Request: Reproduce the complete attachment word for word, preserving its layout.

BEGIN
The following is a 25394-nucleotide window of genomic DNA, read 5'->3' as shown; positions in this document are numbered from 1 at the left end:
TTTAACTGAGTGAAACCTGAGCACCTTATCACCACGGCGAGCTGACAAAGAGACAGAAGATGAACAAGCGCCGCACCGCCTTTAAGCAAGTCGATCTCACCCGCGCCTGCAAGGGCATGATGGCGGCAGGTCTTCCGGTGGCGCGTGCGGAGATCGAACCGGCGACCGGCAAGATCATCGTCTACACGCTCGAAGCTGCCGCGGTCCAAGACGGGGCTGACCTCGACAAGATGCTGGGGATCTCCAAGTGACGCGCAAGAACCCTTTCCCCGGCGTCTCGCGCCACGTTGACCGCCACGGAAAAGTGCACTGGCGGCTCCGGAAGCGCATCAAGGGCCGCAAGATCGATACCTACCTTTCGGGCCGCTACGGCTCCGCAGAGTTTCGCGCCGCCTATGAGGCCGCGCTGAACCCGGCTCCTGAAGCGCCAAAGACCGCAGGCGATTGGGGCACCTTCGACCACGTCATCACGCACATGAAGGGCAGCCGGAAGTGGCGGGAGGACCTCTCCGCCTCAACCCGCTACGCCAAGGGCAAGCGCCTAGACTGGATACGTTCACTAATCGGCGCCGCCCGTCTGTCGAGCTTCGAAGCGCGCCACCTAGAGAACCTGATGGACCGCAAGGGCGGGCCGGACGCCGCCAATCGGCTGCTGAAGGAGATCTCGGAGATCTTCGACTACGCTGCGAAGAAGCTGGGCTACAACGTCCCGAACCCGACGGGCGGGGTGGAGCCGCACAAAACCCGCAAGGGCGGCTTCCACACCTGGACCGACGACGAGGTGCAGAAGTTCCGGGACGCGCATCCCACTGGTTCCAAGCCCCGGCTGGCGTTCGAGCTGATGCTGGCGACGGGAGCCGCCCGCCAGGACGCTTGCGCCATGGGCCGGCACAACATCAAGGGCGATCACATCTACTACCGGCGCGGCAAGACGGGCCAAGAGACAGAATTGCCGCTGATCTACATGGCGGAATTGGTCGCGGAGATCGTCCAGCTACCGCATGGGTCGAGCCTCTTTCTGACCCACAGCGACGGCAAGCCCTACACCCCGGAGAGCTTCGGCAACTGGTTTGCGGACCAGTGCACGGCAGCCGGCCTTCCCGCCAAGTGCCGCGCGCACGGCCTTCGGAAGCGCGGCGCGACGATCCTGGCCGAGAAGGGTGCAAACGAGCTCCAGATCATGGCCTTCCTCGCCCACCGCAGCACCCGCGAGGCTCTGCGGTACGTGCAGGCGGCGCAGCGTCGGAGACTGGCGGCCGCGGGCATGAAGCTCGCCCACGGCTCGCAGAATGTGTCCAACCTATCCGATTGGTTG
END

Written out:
The following is a 25394-nucleotide window of genomic DNA, read 5'->3' as shown; positions in this document are numbered from 1 at the left end:
TTTAACTGAGTGAAACCTGAGCACCTTATCACCACGGCGAGCTGACAAAGAGACAGAAGATGAACAAGCGCCGCACCGCCTTTAAGCAAGTCGATCTCACCCGCGCCTGCAAGGGCATGATGGCGGCAGGTCTTCCGGTGGCGCGTGCGGAGATCGAACCGGCGACCGGCAAGATCATCGTCTACACGCTCGAAGCTGCCGCGGTCCAAGACGGGGCTGACCTCGACAAGATGCTGGGGATCTCCAAGTGACGCGCAAGAACCCTTTCCCCGGCGTCTCGCGCCACGTTGACCGCCACGGAAAAGTGCACTGGCGGCTCCGGAAGCGCATCAAGGGCCGCAAGATCGATACCTACCTTTCGGGCCGCTACGGCTCCGCAGAGTTTCGCGCCGCCTATGAGGCCGCGCTGAACCCGGCTCCTGAAGCGCCAAAGACCGCAGGCGATTGGGGCACCTTCGACCACGTCATCACGCACATGAAGGGCAGCCGGAAGTGGCGGGAGGACCTCTCCGCCTCAACCCGCTACGCCAAGGGCAAGCGCCTAGACTGGATACGTTCACTAATCGGCGCCGCCCGTCTGTCGAGCTTCGAAGCGCGCCACCTAGAGAACCTGATGGACCGCAAGGGCGGGCCGGACGCCGCCAATCGGCTGCTGAAGGAGATCTCGGAGATCTTCGACTACGCTGCGAAGAAGCTGGGCTACAACGTCCCGAACCCGACGGGCGGGGTGGAGCCGCACAAAACCCGCAAGGGCGGCTTCCACACCTGGACCGACGACGAGGTGCAGAAGTTCCGGGACGCGCATCCCACTGGTTCCAAGCCCCGGCTGGCGTTCGAGCTGATGCTGGCGACGGGAGCCGCCCGCCAGGACGCTTGCGCCATGGGCCGGCACAACATCAAGGGCGATCACATCTACTACCGGCGCGGCAAGACGGGCCAAGAGACAGAATTGCCGCTGATCTACATGGCGGAATTGGTCGCGGAGATCGTCCAGCTACCGCATGGGTCGAGCCTCTTTCTGACCCACAGCGACGGCAAGCCCTACACCCCGGAGAGCTTCGGCAACTGGTTTGCGGACCAGTGCACGGCAGCCGGCCTTCCCGCCAAGTGCCGCGCGCACGGCCTTCGGAAGCGCGGCGCGACGATCCTGGCCGAGAAGGGTGCAAACGAGCTCCAGATCATGGCCTTCCTCGCCCACCGCAGCACCCGCGAGGCTCTGCGGTACGTGCAGGCGGCGCAGCGTCGGAGACTGGCGGCCGCGGGCATGAAGCTCGCCCACGGCTCGCAGAATGTGTCCAACCTATCCGATTGGTTG